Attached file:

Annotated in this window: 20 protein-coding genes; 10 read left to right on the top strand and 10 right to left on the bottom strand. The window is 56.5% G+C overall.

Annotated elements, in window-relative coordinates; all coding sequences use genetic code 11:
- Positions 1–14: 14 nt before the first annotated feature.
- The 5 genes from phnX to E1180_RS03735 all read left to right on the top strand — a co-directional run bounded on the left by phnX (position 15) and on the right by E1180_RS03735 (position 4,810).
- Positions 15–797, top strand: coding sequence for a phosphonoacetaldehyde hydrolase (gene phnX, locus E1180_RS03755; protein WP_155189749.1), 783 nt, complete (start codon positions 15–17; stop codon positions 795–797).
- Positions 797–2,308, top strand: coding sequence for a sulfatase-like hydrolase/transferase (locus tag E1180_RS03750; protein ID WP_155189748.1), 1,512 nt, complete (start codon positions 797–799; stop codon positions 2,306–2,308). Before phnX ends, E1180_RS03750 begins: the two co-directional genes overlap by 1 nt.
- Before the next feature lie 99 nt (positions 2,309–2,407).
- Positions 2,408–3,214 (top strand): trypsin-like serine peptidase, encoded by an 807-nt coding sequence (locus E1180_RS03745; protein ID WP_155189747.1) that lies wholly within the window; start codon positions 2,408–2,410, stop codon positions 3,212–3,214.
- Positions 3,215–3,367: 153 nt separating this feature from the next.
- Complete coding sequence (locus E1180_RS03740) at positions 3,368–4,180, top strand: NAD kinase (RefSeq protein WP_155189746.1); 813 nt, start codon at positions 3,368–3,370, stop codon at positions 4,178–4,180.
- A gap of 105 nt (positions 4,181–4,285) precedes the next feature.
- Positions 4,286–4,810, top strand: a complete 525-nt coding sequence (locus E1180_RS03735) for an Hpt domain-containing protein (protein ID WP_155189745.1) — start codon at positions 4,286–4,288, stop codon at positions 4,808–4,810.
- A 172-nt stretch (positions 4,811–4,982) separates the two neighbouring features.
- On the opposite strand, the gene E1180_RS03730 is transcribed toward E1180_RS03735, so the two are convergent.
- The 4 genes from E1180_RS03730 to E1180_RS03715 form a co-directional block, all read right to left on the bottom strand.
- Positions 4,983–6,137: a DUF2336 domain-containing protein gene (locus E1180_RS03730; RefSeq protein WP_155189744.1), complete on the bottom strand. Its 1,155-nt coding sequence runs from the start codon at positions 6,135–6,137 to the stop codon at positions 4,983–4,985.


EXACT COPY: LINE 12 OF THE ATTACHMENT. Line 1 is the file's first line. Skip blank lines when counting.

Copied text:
- Positions 4,286–4,810, top strand: a complete 525-nt coding sequence (locus E1180_RS03735) for an Hpt domain-containing protein (protein ID WP_155189745.1) — start codon at positions 4,286–4,288, stop codon at positions 4,808–4,810.